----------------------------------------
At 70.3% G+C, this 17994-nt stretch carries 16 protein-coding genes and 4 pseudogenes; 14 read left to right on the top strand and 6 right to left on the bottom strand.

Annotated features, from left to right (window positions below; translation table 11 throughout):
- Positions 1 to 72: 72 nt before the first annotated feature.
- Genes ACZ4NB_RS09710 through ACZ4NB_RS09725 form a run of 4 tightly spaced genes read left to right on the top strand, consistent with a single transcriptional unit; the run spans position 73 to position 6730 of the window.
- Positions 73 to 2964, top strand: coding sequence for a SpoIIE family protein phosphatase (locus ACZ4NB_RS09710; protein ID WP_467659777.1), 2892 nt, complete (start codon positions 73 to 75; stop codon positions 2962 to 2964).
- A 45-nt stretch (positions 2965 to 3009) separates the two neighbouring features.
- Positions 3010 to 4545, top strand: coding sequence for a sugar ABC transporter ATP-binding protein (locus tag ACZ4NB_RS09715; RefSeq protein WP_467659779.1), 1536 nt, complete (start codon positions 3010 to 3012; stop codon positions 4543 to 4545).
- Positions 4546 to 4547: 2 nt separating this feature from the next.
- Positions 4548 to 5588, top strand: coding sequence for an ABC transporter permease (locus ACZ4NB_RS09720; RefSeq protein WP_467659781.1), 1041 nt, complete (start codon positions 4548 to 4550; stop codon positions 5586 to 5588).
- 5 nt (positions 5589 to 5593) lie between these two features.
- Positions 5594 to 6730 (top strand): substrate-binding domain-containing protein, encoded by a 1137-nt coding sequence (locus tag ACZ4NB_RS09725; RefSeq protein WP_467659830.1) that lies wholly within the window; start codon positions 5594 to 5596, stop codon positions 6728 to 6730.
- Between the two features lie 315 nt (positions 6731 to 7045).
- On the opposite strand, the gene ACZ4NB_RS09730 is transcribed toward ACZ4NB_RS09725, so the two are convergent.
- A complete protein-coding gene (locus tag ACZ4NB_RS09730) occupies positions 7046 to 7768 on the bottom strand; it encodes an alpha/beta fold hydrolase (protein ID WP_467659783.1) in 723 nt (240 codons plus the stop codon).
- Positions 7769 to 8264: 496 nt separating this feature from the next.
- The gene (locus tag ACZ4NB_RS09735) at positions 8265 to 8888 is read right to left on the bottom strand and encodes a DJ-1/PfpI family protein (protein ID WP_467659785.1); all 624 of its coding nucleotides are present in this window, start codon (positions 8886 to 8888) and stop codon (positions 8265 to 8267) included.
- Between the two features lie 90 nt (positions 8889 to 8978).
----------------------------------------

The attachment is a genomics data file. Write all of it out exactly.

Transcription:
At 70.3% G+C, this 17994-nt stretch carries 16 protein-coding genes and 4 pseudogenes; 14 read left to right on the top strand and 6 right to left on the bottom strand.

Annotated features, from left to right (window positions below; translation table 11 throughout):
- Positions 1 to 72: 72 nt before the first annotated feature.
- Genes ACZ4NB_RS09710 through ACZ4NB_RS09725 form a run of 4 tightly spaced genes read left to right on the top strand, consistent with a single transcriptional unit; the run spans position 73 to position 6730 of the window.
- Positions 73 to 2964, top strand: coding sequence for a SpoIIE family protein phosphatase (locus ACZ4NB_RS09710; protein ID WP_467659777.1), 2892 nt, complete (start codon positions 73 to 75; stop codon positions 2962 to 2964).
- A 45-nt stretch (positions 2965 to 3009) separates the two neighbouring features.
- Positions 3010 to 4545, top strand: coding sequence for a sugar ABC transporter ATP-binding protein (locus tag ACZ4NB_RS09715; RefSeq protein WP_467659779.1), 1536 nt, complete (start codon positions 3010 to 3012; stop codon positions 4543 to 4545).
- Positions 4546 to 4547: 2 nt separating this feature from the next.
- Positions 4548 to 5588, top strand: coding sequence for an ABC transporter permease (locus ACZ4NB_RS09720; RefSeq protein WP_467659781.1), 1041 nt, complete (start codon positions 4548 to 4550; stop codon positions 5586 to 5588).
- 5 nt (positions 5589 to 5593) lie between these two features.
- Positions 5594 to 6730 (top strand): substrate-binding domain-containing protein, encoded by a 1137-nt coding sequence (locus tag ACZ4NB_RS09725; RefSeq protein WP_467659830.1) that lies wholly within the window; start codon positions 5594 to 5596, stop codon positions 6728 to 6730.
- Between the two features lie 315 nt (positions 6731 to 7045).
- On the opposite strand, the gene ACZ4NB_RS09730 is transcribed toward ACZ4NB_RS09725, so the two are convergent.
- A complete protein-coding gene (locus tag ACZ4NB_RS09730) occupies positions 7046 to 7768 on the bottom strand; it encodes an alpha/beta fold hydrolase (protein ID WP_467659783.1) in 723 nt (240 codons plus the stop codon).
- Positions 7769 to 8264: 496 nt separating this feature from the next.
- The gene (locus tag ACZ4NB_RS09735) at positions 8265 to 8888 is read right to left on the bottom strand and encodes a DJ-1/PfpI family protein (protein ID WP_467659785.1); all 624 of its coding nucleotides are present in this window, start codon (positions 8886 to 8888) and stop codon (positions 8265 to 8267) included.
- Between the two features lie 90 nt (positions 8889 to 8978).